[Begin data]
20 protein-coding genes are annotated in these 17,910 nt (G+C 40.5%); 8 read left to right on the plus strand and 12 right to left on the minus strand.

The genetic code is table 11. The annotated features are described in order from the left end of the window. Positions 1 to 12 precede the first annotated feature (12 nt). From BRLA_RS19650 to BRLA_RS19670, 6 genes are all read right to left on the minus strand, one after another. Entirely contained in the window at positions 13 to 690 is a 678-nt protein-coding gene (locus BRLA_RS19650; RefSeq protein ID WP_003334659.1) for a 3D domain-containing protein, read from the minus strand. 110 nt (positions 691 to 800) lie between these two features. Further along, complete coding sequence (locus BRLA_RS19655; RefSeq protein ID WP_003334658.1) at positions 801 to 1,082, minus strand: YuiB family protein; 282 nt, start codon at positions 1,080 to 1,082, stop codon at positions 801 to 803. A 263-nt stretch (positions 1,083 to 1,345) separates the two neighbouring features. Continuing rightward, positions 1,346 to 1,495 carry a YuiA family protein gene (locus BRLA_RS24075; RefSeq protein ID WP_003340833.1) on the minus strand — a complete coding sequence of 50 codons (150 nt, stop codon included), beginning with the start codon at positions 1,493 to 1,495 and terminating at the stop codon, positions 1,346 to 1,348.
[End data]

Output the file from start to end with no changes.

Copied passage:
20 protein-coding genes are annotated in these 17,910 nt (G+C 40.5%); 8 read left to right on the plus strand and 12 right to left on the minus strand.

The genetic code is table 11. The annotated features are described in order from the left end of the window. Positions 1 to 12 precede the first annotated feature (12 nt). From BRLA_RS19650 to BRLA_RS19670, 6 genes are all read right to left on the minus strand, one after another. Entirely contained in the window at positions 13 to 690 is a 678-nt protein-coding gene (locus BRLA_RS19650; RefSeq protein ID WP_003334659.1) for a 3D domain-containing protein, read from the minus strand. 110 nt (positions 691 to 800) lie between these two features. Further along, complete coding sequence (locus BRLA_RS19655; RefSeq protein ID WP_003334658.1) at positions 801 to 1,082, minus strand: YuiB family protein; 282 nt, start codon at positions 1,080 to 1,082, stop codon at positions 801 to 803. A 263-nt stretch (positions 1,083 to 1,345) separates the two neighbouring features. Continuing rightward, positions 1,346 to 1,495 carry a YuiA family protein gene (locus BRLA_RS24075; RefSeq protein ID WP_003340833.1) on the minus strand — a complete coding sequence of 50 codons (150 nt, stop codon included), beginning with the start codon at positions 1,493 to 1,495 and terminating at the stop codon, positions 1,346 to 1,348.